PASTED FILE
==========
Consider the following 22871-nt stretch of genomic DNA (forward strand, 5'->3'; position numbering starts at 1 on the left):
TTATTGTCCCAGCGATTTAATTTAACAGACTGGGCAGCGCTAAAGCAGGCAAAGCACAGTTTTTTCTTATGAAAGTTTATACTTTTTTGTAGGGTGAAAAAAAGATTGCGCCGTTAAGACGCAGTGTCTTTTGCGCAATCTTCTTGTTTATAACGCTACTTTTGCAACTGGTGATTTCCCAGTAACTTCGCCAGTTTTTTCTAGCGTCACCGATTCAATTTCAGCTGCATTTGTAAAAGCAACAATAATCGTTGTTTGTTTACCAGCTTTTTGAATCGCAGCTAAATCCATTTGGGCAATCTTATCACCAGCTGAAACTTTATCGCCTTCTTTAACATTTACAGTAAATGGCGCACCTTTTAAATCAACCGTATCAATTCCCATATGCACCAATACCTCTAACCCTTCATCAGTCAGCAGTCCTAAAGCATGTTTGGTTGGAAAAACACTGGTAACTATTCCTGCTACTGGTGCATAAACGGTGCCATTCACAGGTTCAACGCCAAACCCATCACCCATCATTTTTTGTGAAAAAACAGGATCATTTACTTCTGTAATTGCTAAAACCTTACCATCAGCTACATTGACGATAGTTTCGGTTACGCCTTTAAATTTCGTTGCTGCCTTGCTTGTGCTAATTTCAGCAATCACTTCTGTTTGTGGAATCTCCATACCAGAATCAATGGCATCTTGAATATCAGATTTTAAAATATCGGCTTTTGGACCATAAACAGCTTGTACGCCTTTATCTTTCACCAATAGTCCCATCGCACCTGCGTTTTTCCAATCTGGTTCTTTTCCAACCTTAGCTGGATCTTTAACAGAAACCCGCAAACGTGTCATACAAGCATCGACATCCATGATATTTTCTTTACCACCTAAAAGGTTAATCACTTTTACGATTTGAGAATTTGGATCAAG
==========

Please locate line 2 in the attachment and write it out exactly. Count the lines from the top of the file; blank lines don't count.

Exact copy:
TTATTGTCCCAGCGATTTAATTTAACAGACTGGGCAGCGCTAAAGCAGGCAAAGCACAGTTTTTTCTTATGAAAGTTTATACTTTTTTGTAGGGTGAAAAAAAGATTGCGCCGTTAAGACGCAGTGTCTTTTGCGCAATCTTCTTGTTTATAACGCTACTTTTGCAACTGGTGATTTCCCAGTAACTTCGCCAGTTTTTTCTAGCGTCACCGATTCAATTTCAGCTGCATTTGTAAAAGCAACAATAATCGTTGTTTGTTTACCAGCTTTTTGAATCGCAGCTAAATCCATTTGGGCAATCTTATCACCAGCTGAAACTTTATCGCCTTCTTTAACATTTACAGTAAATGGCGCACCTTTTAAATCAACCGTATCAATTCCCATATGCACCAATACCTCTAACCCTTCATCAGTCAGCAGTCCTAAAGCATGTTTGGTTGGAAAAACACTGGTAACTATTCCTGCTACTGGTGCATAAACGGTGCCATTCACAGGTTCAACGCCAAACCCATCACCCATCATTTTTTGTGAAAAAACAGGATCATTTACTTCTGTAATTGCTAAAACCTTACCATCAGCTACATTGACGATAGTTTCGGTTACGCCTTTAAATTTCGTTGCTGCCTTGCTTGTGCTAATTTCAGCAATCACTTCTGTTTGTGGAATCTCCATACCAGAATCAATGGCATCTTGAATATCAGATTTTAAAATATCGGCTTTTGGACCATAAACAGCTTGTACGCCTTTATCTTTCACCAATAGTCCCATCGCACCTGCGTTTTTCCAATCTGGTTCTTTTCCAACCTTAGCTGGATCTTTAACAGAAACCCGCAAACGTGTCATACAAGCATCGACATCCATGATATTTTCTTTACCACCTAAAAGGTTAATCACTTTTACGATTTGAGAATTTGGATCAAG